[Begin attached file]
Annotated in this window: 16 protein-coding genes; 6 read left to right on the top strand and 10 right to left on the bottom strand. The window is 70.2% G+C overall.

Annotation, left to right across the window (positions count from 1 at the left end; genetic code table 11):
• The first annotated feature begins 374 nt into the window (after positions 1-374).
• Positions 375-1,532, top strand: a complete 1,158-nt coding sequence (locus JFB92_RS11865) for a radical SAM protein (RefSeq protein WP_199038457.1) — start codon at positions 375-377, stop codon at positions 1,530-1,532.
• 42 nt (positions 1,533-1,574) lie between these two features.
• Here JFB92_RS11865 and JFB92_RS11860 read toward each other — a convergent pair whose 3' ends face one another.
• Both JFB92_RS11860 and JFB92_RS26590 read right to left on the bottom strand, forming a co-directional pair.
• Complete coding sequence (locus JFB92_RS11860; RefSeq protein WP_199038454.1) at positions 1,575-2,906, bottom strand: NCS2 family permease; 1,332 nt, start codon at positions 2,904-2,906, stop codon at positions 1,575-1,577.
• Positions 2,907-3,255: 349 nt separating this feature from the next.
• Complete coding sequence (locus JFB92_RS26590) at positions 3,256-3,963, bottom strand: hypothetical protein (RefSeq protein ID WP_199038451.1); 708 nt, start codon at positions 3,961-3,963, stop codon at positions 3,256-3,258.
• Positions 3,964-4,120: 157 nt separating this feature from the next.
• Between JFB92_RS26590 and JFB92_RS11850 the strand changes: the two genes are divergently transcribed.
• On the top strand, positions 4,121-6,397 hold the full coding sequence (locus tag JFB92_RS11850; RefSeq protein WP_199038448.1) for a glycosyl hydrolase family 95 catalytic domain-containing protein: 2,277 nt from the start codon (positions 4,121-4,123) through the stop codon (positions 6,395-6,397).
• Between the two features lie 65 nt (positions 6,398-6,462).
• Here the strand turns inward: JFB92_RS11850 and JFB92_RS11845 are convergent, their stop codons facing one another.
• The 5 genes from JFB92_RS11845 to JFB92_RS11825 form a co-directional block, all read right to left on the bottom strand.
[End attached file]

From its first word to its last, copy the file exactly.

Annotated in this window: 16 protein-coding genes; 6 read left to right on the top strand and 10 right to left on the bottom strand. The window is 70.2% G+C overall.

Annotation, left to right across the window (positions count from 1 at the left end; genetic code table 11):
• The first annotated feature begins 374 nt into the window (after positions 1-374).
• Positions 375-1,532, top strand: a complete 1,158-nt coding sequence (locus JFB92_RS11865) for a radical SAM protein (RefSeq protein WP_199038457.1) — start codon at positions 375-377, stop codon at positions 1,530-1,532.
• 42 nt (positions 1,533-1,574) lie between these two features.
• Here JFB92_RS11865 and JFB92_RS11860 read toward each other — a convergent pair whose 3' ends face one another.
• Both JFB92_RS11860 and JFB92_RS26590 read right to left on the bottom strand, forming a co-directional pair.
• Complete coding sequence (locus JFB92_RS11860; RefSeq protein WP_199038454.1) at positions 1,575-2,906, bottom strand: NCS2 family permease; 1,332 nt, start codon at positions 2,904-2,906, stop codon at positions 1,575-1,577.
• Positions 2,907-3,255: 349 nt separating this feature from the next.
• Complete coding sequence (locus JFB92_RS26590) at positions 3,256-3,963, bottom strand: hypothetical protein (RefSeq protein ID WP_199038451.1); 708 nt, start codon at positions 3,961-3,963, stop codon at positions 3,256-3,258.
• Positions 3,964-4,120: 157 nt separating this feature from the next.
• Between JFB92_RS26590 and JFB92_RS11850 the strand changes: the two genes are divergently transcribed.
• On the top strand, positions 4,121-6,397 hold the full coding sequence (locus tag JFB92_RS11850; RefSeq protein WP_199038448.1) for a glycosyl hydrolase family 95 catalytic domain-containing protein: 2,277 nt from the start codon (positions 4,121-4,123) through the stop codon (positions 6,395-6,397).
• Between the two features lie 65 nt (positions 6,398-6,462).
• Here the strand turns inward: JFB92_RS11850 and JFB92_RS11845 are convergent, their stop codons facing one another.
• The 5 genes from JFB92_RS11845 to JFB92_RS11825 form a co-directional block, all read right to left on the bottom strand.